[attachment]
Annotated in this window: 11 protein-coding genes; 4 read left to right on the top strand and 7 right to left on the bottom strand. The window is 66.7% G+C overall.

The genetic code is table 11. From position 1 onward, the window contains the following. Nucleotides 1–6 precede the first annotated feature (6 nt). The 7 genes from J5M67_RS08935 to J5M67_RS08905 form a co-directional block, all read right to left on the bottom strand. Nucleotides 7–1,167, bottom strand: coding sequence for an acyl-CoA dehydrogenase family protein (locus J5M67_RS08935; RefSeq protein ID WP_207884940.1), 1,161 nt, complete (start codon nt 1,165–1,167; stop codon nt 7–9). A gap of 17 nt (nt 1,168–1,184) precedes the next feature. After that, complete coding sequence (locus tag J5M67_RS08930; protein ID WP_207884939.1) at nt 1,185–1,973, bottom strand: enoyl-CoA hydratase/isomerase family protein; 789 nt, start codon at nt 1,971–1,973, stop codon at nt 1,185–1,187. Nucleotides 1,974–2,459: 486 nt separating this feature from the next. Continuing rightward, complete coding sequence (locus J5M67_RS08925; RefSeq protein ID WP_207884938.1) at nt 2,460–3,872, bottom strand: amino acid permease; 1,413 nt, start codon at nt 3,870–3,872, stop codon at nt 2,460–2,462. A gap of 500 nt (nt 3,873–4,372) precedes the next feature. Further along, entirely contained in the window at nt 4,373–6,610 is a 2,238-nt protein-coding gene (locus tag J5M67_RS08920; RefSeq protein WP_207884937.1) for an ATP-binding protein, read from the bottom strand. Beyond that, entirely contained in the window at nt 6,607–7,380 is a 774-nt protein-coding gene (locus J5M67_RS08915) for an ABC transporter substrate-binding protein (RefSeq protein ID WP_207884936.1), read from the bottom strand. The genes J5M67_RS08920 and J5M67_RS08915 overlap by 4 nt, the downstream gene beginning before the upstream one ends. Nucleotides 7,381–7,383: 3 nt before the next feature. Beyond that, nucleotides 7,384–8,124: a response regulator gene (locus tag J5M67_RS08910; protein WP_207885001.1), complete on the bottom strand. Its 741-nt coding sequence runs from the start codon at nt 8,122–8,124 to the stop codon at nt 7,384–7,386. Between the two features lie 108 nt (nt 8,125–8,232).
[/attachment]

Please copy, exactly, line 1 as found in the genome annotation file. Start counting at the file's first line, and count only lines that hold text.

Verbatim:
Annotated in this window: 11 protein-coding genes; 4 read left to right on the top strand and 7 right to left on the bottom strand. The window is 66.7% G+C overall.